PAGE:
edX vs. Coursera - Which Platform Is Better?
Since the MOOC (massive open online course) phenomenon started to rise a few years ago, numerous platforms have emerged that you can try out. Among them, Coursera and edX pretty much dominate the conversations about MOOCs. But which one is better? Let's take a closer look at them and find out!
edX - an Overview
edX was founded in 2012 at Harvard and MIT and offers a broad range of courses (over 900 in total) through their more than 90 global partners, many of which falling in the science category. They have timed and self-paced classes, a great feature for busy persons, who can go through the courses at their own pace. The classes usually take 4 to 12 weeks, and they are aided by cool tools such as gamified labs, videos and other gadgets, including a 3D virtual molecule builder!
You can earn Honor Code Certificates free of charge, which confirm your completion of the class, or get Verified Certificates for a fee (around $50-$100), which will also confirm your identity through IDs and photos. What's more, you can even get university credit.
Coursera - an Overview
Coursera offers more than 1900 courses from over 140 partners. They, too, have timed and self-paced classes, as well as courses on-demand, and they even offer financial aid. While most of the classes are free, in some cases, you will need to pay a fee to participate in specializations and certificate programs.
One of Coursera's top features is peer assessment, allowing students to review each other, making learning easier and more interactive.
Quality vs. Quantity
With over 1900 courses and more than 140 partners, Coursera is certainly the winner if lots of choices is the factor that means the most to you. However, compared to edX, the platform seems to have a bit of catching up to do in terms of the rigor and complexity of their programs, as many are rather an overview of the subject, rather than a comprehensive course. edX's courses go more in-depth usually and feel much more like a full-fledged college class, so where the platform lacks in quantity, it compensates through quality.
Both edX and Coursera have at least a couple of courses in almost every field that universities would usually offer their on-campus students. However, edX is focused more on technology, science and medicine - maybe due to their partnership with MIT? They do offer classes in social sciences, arts, humanities and public health, too, though.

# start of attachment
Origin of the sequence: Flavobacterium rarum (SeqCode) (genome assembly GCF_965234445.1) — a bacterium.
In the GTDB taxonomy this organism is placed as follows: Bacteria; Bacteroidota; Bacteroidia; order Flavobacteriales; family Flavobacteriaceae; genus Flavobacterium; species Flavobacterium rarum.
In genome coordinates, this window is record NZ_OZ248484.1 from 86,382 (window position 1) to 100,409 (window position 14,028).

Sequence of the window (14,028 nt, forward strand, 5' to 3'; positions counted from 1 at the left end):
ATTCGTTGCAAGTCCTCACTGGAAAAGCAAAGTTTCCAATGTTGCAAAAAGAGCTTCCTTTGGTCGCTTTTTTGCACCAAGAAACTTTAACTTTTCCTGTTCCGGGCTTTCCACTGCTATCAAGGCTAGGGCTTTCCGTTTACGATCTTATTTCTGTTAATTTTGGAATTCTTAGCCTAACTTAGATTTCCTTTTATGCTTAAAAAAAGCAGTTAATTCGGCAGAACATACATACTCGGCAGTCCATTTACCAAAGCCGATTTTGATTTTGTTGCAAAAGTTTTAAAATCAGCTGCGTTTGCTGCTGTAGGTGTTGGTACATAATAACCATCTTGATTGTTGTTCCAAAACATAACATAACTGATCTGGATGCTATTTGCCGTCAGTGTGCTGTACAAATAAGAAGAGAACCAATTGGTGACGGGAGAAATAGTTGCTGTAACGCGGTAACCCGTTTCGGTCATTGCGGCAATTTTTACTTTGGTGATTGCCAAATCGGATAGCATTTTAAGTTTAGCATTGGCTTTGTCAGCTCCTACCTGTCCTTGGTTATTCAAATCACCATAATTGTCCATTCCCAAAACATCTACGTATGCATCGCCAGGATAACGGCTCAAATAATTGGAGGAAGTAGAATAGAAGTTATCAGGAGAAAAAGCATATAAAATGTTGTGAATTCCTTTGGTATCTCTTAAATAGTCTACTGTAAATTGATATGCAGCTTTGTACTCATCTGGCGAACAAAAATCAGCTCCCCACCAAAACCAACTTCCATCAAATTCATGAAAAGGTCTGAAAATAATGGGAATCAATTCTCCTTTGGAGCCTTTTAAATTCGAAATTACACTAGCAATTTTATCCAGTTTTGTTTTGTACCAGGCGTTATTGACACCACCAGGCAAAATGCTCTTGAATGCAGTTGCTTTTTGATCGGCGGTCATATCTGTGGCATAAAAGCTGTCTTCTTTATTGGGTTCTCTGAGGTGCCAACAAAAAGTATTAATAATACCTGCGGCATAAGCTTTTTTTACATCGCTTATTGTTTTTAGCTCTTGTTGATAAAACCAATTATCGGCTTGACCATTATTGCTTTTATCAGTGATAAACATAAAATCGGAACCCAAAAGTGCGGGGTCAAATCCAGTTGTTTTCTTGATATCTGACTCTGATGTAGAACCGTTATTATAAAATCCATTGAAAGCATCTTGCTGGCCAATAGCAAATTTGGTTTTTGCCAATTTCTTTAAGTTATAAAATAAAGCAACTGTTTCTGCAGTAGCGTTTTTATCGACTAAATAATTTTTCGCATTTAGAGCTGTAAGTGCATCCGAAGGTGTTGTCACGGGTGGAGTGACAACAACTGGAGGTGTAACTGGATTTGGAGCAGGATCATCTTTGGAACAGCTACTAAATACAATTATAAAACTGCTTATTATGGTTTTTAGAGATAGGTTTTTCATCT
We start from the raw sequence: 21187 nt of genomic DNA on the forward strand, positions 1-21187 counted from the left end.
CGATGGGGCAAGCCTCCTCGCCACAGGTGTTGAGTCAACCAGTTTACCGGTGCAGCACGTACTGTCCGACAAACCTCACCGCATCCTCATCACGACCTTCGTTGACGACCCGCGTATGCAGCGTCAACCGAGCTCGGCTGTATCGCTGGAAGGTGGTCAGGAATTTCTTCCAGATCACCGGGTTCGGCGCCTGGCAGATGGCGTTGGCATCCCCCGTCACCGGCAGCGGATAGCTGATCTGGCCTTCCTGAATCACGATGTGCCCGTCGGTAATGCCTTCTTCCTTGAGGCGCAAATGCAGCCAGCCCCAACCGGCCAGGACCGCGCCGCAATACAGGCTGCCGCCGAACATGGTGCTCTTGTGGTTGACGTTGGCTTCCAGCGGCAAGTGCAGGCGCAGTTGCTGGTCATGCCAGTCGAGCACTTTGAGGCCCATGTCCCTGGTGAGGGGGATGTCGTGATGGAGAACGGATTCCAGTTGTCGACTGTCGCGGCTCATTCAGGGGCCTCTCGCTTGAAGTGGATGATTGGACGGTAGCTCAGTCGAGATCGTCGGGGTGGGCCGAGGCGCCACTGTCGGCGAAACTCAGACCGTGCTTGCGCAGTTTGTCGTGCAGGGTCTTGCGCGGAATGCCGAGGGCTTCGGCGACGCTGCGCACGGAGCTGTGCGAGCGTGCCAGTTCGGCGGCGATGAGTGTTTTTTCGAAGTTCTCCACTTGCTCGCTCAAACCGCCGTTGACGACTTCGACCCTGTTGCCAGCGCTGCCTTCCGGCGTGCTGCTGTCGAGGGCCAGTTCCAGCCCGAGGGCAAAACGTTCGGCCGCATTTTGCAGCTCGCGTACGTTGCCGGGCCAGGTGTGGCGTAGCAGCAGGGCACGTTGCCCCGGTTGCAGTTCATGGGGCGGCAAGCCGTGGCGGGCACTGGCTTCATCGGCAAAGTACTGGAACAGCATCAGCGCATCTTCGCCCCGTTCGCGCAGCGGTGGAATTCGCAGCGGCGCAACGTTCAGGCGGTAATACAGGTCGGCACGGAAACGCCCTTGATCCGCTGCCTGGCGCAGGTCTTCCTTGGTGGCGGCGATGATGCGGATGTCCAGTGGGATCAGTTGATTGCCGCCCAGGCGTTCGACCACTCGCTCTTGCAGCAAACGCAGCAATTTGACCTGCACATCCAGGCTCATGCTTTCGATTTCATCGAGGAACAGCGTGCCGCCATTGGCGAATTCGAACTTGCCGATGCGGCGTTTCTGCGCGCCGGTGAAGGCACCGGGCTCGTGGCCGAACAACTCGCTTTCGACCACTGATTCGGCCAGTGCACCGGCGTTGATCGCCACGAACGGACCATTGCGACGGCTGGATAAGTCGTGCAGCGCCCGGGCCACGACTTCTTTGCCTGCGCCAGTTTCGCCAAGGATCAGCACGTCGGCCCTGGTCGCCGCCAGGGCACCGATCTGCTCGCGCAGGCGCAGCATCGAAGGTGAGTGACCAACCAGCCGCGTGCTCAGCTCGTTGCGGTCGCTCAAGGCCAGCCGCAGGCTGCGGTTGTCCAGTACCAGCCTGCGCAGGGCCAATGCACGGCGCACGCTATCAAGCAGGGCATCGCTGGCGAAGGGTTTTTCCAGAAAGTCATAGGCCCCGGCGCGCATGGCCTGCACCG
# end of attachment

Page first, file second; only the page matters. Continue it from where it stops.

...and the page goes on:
Coursera's catalogue, on the other hand, is a bit more balanced, while it seems to lean more towards the business field.
If you're looking to study in languages other than English, you can find a lot of courses on Coursera that will be of use. However, note that in just a few of them are the lectures actually delivered in a foreign language. Most of the times, just the written materials and video transcripts are translated.
edX, too, has a few classes in foreign languages, but not as many, and you can't search for them using the language criterion, so it may take a bit of work to find them.
None of the two MOOCs can really brag too much when it comes to their discussion forums, as both formats are quite difficult to navigate and the scale of enrolment can create big noise, leading to a somewhat chaotic experience. However, between the two, we have to give Coursera the edge, as itsdiscussion forums are relatively more intuitive to work with than edX's.
Both platforms have their pros and cons, and there doesn't seem to be a clear winner - and maybe there shouldn't be one.
Both Coursera and edX have a lot to offer, and it really depends on what you are looking for. If you want variety and less complex courses fit for students who don't have a lot of time to study, Coursera is the best match for you. If you're looking for more rigor and in-depth learning and especially if you're interested in science and technology, you will want to opt for edX.